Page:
Experts grapple with tough questions
JOHANNESBURG — A group of experts representing key institutions working on policy and legal issues related to Sexual and Reproductive Health and Rights (SRHR), children’s rights, women’s rights and HIV and AIDS met in Johannesburg, South Africa last week to review a draft Southern African Development Community (SADC) Model Law on Child Marriage.
The meeting, held from 10-11 August, was the first in a series planned to enable stakeholders to comment on the SADC model Law on Child Marriage whose development the SADC Parliamentary Forum is spearheading.
During the meeting, the approximately 10 experts pored over the draft model law as well as a related position paper line by line and made extensive comments and recommendations which will be incorporated. The aim is to ensure that once the SADC Model Law on Child Marriage has been fully developed, it can be used to effectively prohibit, prevent and respond to all forms of child marriage, which currently affects millions of girls in southern Africa and beyond.
After the meeting, the experts were upbeat. Professor Ann Skelton, the Director of the Centre for Child Law at the University of Pretoria, said the meeting was necessary to remove grey areas, ensure that the proposed model law is consistent with regional and international instruments related to child marriage and to make it serve the nest interests of the children it seeks to protect.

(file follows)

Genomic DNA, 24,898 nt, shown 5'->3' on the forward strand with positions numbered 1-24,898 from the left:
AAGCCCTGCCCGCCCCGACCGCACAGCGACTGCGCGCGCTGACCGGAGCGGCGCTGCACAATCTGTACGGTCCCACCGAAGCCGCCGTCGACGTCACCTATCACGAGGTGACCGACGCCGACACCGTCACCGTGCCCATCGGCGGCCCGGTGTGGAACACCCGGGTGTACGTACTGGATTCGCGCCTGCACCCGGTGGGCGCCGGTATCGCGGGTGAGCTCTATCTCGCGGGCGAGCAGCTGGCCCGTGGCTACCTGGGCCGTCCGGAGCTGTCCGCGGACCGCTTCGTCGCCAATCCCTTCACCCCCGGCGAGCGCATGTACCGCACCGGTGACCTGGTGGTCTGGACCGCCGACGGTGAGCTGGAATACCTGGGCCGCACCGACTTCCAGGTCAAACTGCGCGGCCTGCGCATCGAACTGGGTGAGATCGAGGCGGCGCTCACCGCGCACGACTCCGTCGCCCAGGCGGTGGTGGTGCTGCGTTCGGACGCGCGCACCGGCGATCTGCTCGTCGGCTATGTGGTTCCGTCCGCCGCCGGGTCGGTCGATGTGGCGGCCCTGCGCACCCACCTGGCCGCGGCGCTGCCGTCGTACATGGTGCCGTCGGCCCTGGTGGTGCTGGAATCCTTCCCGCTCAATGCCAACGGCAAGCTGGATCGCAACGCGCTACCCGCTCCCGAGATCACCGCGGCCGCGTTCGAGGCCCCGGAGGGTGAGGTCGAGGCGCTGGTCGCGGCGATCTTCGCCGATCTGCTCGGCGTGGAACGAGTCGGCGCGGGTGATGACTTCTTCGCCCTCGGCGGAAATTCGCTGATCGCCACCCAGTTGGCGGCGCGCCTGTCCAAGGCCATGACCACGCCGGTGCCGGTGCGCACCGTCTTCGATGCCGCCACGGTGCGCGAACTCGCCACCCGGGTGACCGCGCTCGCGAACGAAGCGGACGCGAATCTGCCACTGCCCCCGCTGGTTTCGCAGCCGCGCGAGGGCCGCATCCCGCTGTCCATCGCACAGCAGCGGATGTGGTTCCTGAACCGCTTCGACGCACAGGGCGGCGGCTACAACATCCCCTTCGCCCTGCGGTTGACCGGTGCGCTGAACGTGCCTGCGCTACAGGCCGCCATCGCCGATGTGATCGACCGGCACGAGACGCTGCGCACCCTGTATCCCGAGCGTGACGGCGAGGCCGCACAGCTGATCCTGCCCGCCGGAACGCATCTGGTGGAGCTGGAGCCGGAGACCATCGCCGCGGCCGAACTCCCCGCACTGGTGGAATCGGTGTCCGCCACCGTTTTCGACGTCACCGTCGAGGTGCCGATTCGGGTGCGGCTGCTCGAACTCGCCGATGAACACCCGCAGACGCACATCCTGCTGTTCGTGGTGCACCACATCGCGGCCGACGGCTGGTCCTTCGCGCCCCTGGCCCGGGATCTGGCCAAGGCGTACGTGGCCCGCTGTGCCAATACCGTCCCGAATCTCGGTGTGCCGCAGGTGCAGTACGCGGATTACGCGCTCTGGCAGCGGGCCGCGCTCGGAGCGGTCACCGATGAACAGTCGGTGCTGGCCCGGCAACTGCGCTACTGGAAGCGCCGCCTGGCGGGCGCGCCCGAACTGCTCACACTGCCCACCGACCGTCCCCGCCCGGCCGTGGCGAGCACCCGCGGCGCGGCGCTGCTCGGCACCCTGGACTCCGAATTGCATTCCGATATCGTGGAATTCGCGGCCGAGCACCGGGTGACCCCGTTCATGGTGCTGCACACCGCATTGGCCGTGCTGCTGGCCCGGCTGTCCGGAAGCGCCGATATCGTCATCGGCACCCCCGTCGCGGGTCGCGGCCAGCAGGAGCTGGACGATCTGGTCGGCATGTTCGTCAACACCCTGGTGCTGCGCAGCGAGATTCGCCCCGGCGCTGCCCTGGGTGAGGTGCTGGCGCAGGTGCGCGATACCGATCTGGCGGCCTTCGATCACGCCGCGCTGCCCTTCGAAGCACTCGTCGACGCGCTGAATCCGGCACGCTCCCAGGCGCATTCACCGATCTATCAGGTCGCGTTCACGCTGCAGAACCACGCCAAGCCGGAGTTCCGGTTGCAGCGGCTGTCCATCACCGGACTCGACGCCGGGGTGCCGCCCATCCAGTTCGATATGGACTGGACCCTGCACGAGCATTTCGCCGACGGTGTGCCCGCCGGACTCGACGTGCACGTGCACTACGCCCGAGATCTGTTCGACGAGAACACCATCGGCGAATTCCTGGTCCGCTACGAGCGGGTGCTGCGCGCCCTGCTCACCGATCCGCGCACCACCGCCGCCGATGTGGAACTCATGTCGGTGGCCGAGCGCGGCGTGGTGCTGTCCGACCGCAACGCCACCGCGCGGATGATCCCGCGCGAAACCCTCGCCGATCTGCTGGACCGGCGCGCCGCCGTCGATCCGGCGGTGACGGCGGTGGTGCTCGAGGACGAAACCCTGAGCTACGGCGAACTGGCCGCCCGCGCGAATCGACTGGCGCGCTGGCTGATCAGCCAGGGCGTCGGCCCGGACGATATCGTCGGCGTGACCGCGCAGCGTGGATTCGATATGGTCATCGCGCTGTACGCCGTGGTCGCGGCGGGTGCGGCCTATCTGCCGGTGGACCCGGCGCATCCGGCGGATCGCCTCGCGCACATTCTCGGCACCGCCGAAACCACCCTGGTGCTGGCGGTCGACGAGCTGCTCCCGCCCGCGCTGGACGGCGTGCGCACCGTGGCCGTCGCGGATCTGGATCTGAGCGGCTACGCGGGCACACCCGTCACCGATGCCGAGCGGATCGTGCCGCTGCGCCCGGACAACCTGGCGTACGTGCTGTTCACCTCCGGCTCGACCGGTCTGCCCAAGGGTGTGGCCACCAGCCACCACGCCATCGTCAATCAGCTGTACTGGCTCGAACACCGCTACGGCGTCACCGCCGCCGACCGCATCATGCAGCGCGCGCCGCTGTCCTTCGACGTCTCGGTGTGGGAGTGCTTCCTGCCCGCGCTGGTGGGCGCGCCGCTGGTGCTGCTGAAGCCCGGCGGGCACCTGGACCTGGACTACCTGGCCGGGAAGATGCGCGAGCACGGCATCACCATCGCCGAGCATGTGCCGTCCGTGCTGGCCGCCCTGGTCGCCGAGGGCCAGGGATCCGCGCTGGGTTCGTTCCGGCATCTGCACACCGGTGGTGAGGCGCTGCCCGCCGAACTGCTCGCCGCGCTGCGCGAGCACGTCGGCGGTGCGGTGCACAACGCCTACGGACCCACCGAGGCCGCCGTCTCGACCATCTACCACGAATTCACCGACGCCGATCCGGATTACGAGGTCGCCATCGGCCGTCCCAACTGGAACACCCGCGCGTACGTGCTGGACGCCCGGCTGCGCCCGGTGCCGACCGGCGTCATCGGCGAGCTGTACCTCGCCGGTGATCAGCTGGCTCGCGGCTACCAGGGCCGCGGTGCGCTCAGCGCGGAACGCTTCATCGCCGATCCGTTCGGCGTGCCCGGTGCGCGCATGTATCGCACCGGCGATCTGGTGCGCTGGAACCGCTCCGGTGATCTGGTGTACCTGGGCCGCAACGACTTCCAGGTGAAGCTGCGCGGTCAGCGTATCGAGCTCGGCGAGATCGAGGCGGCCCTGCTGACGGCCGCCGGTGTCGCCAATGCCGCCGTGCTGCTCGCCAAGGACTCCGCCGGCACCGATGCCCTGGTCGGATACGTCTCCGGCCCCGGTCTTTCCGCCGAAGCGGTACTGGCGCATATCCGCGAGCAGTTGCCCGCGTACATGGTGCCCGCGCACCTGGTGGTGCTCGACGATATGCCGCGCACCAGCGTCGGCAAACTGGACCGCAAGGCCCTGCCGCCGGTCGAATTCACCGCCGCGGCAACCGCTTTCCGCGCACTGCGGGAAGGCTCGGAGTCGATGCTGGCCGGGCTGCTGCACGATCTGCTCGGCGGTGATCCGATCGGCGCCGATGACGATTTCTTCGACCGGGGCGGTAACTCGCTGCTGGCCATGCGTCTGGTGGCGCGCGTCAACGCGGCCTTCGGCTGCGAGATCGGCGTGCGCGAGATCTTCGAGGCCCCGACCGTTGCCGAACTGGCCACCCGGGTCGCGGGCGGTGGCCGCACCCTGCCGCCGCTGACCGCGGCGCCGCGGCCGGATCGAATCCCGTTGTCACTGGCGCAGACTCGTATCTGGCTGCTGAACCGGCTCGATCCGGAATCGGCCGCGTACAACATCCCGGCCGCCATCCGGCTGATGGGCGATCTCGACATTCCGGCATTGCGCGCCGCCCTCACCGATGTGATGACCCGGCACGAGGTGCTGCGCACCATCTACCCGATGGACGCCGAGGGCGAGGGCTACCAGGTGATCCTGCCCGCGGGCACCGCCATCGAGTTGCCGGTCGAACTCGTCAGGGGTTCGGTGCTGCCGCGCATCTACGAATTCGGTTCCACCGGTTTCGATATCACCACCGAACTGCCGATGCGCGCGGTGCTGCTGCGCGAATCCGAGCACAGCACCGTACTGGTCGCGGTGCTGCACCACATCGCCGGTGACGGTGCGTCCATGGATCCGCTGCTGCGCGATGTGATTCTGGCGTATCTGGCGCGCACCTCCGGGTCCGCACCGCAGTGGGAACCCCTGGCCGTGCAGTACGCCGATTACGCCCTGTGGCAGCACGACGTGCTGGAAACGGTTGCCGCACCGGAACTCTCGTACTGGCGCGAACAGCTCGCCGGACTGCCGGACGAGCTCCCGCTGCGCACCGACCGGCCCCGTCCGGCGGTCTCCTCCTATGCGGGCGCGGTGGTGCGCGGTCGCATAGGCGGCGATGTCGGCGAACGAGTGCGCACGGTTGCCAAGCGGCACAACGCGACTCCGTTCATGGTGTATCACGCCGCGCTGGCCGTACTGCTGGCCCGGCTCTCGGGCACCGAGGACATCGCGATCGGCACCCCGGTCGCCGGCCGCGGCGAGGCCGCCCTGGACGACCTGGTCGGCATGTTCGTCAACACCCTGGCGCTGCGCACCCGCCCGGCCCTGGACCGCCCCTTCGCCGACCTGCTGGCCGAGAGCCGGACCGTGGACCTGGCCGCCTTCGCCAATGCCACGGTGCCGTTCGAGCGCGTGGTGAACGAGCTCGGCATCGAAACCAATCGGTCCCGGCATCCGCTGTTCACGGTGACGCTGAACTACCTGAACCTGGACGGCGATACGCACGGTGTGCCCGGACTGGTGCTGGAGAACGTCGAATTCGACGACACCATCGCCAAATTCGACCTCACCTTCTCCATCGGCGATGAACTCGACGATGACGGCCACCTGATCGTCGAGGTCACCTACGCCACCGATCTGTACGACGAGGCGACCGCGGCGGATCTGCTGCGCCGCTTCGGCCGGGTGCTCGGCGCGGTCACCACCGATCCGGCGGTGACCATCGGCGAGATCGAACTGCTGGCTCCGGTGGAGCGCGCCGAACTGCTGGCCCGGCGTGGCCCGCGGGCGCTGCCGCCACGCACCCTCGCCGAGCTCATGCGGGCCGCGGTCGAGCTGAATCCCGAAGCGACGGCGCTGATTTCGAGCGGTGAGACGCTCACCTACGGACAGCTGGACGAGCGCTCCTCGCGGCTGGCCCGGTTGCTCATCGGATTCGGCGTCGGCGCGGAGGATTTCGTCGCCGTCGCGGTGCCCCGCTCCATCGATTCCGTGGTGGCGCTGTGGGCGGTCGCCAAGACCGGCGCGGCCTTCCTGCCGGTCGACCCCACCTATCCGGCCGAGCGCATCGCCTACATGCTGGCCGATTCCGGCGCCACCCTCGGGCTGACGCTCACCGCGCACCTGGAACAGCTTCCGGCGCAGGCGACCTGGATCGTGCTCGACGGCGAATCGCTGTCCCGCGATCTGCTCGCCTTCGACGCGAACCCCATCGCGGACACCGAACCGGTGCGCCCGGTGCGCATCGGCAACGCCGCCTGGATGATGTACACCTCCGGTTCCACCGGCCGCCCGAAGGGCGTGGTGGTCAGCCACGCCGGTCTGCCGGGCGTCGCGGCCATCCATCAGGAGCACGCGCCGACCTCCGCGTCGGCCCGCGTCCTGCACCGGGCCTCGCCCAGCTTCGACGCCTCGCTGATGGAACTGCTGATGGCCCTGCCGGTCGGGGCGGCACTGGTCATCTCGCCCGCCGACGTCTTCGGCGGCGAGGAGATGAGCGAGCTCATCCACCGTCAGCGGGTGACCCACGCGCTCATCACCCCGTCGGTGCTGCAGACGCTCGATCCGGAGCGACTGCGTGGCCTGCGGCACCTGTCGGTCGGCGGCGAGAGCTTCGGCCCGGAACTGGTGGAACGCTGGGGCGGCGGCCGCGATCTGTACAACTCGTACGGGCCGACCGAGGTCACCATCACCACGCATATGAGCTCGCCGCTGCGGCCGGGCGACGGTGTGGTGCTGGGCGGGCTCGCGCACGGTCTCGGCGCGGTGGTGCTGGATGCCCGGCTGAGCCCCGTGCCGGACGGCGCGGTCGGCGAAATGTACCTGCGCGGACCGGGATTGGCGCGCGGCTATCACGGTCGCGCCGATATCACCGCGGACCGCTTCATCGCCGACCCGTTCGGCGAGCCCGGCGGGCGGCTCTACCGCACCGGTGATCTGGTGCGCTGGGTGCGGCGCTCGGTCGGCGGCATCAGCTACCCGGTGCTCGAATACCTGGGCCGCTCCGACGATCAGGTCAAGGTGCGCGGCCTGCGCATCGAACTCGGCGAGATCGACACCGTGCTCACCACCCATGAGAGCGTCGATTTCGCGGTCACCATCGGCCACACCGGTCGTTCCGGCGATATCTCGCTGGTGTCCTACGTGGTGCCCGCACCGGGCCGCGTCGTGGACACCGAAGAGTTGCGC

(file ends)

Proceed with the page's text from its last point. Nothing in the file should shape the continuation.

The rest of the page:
“I thought the meeting grappled with some tough questions, the central one being where will ensure in parliaments across the region. The Experts Team is generally a group of likeminded people who agree on the principals. However, the engaging debate that ensued reminded me that while we agree on the problem and indeed the end goal, it is important to critically assess the nuances and to remember that there are no easy answers.”
Dr Aquinaldo Celio Mondlate, a researcher specialising in Children’s rights said the meeting was a great platform to reflect about the problems that affect children involved child marriage and its negative consequences.
“It was interesting to learn about the sensitivities around the issues relating to child marriage, mainly the challenges in ensuring that the situation of children who are currently involved in child marriage is not worsened when SADC Member States incorporate provisions of the model law in their national laws. Concerns raised also included the fact that there is a need to safeguard the rights of children who are involved or affected by child marriage including the children born out of child marriage,” Mondlate said.
Dr Asha Mohamud, UNFPA East and Southern Africa Adolescent Sexual and Reproductive Health Policy Advisor with the United Nations Population Fund (UNFPA) which is one of the institutions supporting SADC PF in the development of the model law, sounded excited and optimistic.
She stressed the importance for all interested parties to maintain the momentum to ensure that the draft model law is shared widely and finalised soon. — Special Correspondent